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Substitution in Barangay Elections

Former Mayor Bitong Bigote of the municipality of Budol decides to file his Certificate of Candidacy (COC) for the position of barangay captain. The former mayor, after taking a much-awaited vacation abroad, thinks that he is again ready to throw his hat in the political ring. Now with a fully-grown mustache, he feels that he could get lucky this time. Still plump and morbidly obese, Bigote thinks that he can easily outrun his contender, Pepong Malutong, a crusty, lean fellow, who is just an ordinary citizen who tries hard to please the people, yet he is as healthy as a horse.

Little does Bigote know that the campaign period would take a toll on his already fragile health. While eating a bowl of tasty, succulent and greasy pares at the barangay carinderia, people gathered around him to shake his hand. So excited, he seemed to believe that the voters like him. As a result, his heart kept on pumping extra beats. Soon his arteries gave way. As they can no longer distribute blood to Bigote’s entire body, his chest contracted. As a last gesture, he squeezed his facial muscles and was barely able to scratch the tip of his mustache until he suddenly fell flat on his contorted face on the muddy ground. The medical results reveal that the former mayor suffered a heart attack. He arrived at the hospital already lifeless but even heavier.

During his wake and still during the campaign period, Bigote’s widow, Mrs. Bicky writes the Commission on Elections, asking for permission if she could substitute her deceased mustached husband as a candidate for barangay captain. Knowing of this circumstance, Malutong immediately opposes the move, quoting a provision in the Omnibus Election Code of the Philippines, particularly section 77 thereof, a portion of which states that: “If after the last day for the filing of certificates of candidacy, an official candidate of a registered or accredited political party dies, withdraws or is disqualified for any cause, only a person belonging to, and certified by, the same political party may file a certificate of candidacy to replace the candidate who died, withdrew or was disqualified.” Malutong stresses that since this is the applicable law, the barangay elections, being non-partisan, then it follows that there is no substitution for independent candidates. Is Pepong Malutong correct?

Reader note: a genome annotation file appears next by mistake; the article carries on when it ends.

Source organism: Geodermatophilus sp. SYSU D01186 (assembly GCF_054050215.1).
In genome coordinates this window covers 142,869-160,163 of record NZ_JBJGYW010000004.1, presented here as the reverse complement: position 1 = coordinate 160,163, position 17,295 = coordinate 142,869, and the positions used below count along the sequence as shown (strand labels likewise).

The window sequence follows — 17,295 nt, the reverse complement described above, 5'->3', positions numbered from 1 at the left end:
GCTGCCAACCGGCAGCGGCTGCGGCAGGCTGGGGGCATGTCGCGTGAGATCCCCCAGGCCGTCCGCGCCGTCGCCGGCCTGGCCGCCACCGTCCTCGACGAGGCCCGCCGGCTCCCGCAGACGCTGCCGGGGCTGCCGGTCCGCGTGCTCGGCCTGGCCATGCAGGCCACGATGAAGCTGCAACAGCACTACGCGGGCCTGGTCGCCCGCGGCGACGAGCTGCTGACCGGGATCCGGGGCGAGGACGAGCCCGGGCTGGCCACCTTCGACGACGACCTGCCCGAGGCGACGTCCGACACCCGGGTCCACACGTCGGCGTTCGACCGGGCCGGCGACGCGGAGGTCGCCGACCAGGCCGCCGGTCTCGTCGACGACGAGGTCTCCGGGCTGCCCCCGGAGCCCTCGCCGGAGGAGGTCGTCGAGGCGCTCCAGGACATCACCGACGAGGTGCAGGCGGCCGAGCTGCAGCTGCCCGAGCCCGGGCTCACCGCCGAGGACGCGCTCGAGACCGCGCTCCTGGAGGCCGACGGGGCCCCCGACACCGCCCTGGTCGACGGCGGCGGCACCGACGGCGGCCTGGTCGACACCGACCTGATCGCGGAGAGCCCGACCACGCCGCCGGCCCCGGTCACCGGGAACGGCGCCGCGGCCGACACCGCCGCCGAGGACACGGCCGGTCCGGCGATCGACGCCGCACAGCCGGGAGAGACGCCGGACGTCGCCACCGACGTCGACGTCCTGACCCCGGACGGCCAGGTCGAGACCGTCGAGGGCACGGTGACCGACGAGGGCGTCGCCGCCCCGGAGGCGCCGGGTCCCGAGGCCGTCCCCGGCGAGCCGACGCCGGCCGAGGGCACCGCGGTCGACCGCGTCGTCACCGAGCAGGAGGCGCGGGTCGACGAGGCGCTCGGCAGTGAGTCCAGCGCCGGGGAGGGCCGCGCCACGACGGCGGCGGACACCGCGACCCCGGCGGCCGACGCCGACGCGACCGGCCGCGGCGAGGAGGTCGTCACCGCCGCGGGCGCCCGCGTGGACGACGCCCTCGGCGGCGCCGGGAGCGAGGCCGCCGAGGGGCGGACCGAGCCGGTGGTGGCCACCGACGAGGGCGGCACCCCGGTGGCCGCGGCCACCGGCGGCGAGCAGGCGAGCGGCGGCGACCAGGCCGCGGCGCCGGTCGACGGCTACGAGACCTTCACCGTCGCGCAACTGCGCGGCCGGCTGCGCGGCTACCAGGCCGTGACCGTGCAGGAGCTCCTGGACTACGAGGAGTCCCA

The facts herein are similar to the case of Rulloda vs. Comelec G.R. number 154198, January 20, 2003, where the widow substitutes the deceased husband in the barangay elections. The Supreme Court made a pronouncement that “Contrary to the Respondent’s claim, the absence of a specific provision governing substitution of candidates in barangay elections cannot be inferred as a prohibition against said substitution. Such a restrictive construction cannot be read into the law where the same is not written. Indeed, there is more reason to allow the substitution of candidates where no political parties are involved than when political considerations or party affiliations reign, a fact that must have been subsumed by law.” It was also emphasized that since the widow in this case obtained the plurality of votes, “technicalities and procedural niceties in election cases should not be made to stand in the way of the true will of the electorate. Laws governing election contests must be liberally construed to the end that the will of the people in the choice of public officials may not be defeated by mere technical objections.”

It is clear that candidates for the barangay elections may be substituted, most especially so if they have obtained the mandate of the people.

***Comment/s stated in this article are made by me in my personal capacity as a lawyer and not as an employee of the Comelec.

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